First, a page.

Film companion Amitabh Bachhan

It’s been a strange day here in New York. It has rained non-stop (no, that’s not the strange part), and I have sat here and watched all of Baghban (2003), Viruddh…Family Comes First (2005), and am now, midway through Baabul (2006). But what has brought about this slew of early-00s ‘Amitabh as Grieving Father With Social Message’ films? I suspect it is my mother.

As I watch these films, darkness thicker outside, and my mother, some eight thousand miles away, awaits COVID test results. The burden of the impending question is not unknown to either of us. If the result is less than desirable, I will not be able to be with her and help her out. The earliest I can reach after flying across the Atlantic and self-quarantining is after at least a week. In my absence, her only caregiver would be my seventy year old father.

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Is there anything more tragic than these lives that we have chosen for ourselves and managed to convince ourselves that this is for the best, I wonder. And, because I cannot go into a red phone box and sing “Main yahaan tu yahaan, zindagi hain kahaan?…” at my mother quite as convincingly as Mr Bachchan, I watch him do it to distract myself, and think back to the times when Ma and I watched him sing together.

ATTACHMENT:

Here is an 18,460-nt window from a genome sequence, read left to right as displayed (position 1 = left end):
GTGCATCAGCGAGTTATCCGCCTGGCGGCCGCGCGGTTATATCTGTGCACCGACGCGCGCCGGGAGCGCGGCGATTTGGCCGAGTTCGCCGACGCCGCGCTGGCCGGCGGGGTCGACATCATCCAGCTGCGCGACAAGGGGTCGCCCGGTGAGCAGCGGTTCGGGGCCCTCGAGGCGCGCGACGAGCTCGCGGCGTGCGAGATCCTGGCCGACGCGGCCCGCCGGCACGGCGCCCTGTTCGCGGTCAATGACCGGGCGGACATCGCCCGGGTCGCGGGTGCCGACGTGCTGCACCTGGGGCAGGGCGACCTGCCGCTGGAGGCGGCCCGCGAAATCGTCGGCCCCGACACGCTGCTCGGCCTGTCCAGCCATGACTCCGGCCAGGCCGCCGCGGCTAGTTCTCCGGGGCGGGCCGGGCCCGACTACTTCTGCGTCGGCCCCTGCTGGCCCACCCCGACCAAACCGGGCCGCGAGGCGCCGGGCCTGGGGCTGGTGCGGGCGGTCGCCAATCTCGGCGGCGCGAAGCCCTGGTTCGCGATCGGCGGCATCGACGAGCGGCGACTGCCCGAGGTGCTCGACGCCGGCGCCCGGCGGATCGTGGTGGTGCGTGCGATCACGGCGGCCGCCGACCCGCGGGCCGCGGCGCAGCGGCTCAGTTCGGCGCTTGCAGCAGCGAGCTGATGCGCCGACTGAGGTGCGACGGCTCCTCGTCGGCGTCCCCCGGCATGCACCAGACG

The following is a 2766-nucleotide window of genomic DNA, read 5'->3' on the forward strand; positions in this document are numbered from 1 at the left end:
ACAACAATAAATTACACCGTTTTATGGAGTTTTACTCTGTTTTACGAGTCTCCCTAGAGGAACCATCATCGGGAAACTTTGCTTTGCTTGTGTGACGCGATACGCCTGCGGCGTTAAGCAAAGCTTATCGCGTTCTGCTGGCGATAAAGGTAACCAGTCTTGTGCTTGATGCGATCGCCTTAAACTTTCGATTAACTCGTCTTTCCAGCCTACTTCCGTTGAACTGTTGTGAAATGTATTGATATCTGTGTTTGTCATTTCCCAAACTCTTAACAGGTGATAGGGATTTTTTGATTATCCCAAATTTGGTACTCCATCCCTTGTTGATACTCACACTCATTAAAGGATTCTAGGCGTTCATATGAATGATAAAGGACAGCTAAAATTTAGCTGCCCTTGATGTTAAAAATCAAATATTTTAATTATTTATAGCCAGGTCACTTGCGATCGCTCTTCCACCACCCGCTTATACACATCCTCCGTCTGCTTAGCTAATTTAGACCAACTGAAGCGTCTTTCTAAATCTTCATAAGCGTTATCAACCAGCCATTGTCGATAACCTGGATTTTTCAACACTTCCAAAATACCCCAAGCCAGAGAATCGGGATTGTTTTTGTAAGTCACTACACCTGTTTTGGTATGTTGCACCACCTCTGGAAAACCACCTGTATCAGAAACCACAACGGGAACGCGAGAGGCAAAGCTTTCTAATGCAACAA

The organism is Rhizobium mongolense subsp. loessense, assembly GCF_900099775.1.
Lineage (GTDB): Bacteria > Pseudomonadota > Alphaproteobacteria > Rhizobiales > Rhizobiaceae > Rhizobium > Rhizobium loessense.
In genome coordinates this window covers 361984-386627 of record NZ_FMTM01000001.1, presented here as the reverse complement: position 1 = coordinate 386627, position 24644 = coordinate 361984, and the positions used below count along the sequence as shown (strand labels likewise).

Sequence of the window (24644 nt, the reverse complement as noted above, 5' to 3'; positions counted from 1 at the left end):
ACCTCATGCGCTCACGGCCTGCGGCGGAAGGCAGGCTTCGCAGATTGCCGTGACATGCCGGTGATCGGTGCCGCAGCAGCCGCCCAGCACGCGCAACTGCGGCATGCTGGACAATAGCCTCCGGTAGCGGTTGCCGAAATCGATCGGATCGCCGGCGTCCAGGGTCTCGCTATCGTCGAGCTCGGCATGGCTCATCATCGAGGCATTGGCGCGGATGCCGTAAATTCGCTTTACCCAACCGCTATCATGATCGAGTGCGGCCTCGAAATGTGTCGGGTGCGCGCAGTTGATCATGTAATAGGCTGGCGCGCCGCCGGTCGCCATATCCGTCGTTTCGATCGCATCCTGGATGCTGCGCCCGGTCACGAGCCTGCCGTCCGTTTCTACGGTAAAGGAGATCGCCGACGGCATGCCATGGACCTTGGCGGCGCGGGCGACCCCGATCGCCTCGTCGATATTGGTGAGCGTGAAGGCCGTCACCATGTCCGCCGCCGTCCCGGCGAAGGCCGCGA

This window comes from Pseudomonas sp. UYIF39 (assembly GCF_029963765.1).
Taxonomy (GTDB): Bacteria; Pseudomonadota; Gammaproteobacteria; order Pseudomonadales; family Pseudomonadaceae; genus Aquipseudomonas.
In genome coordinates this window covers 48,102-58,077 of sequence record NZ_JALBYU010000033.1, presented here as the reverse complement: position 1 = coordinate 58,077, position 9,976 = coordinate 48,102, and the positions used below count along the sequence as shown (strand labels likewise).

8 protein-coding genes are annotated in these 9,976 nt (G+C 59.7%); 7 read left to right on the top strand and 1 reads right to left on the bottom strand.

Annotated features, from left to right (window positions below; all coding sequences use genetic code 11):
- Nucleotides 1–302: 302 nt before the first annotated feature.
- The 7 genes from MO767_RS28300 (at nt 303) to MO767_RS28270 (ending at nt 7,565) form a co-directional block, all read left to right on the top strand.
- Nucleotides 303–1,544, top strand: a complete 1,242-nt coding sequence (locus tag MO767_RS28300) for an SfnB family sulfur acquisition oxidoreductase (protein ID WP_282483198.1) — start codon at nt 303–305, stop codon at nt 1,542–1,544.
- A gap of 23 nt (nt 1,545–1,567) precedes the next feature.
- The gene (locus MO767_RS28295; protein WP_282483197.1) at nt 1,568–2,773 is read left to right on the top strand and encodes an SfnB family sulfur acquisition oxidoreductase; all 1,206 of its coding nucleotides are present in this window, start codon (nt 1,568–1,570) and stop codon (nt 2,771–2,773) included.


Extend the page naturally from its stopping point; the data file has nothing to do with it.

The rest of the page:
In the early 2000s, I was first a pre-teen and then a teen with an alarming proclivity towards Bollywood. My mother, out of some strange Bengali bhadralok elitism about high art and low art, had managed to raise me without much Hindi commercial cinema in the first decade of my life. In the second decade, and ever since, I exacted revenge for this. I liked other things too, but nothing made quite as much sense as the Khans and the Kapoors and the Bachchans did (I even didn’t seem to mind Abhishek quite as much as my friends did). I understand now the irony of saying that nothing made as much sense as Bollywood, but back then I was too busy dreaming of running away to Mumbai and being one half of a Salim-Javed-esque duo.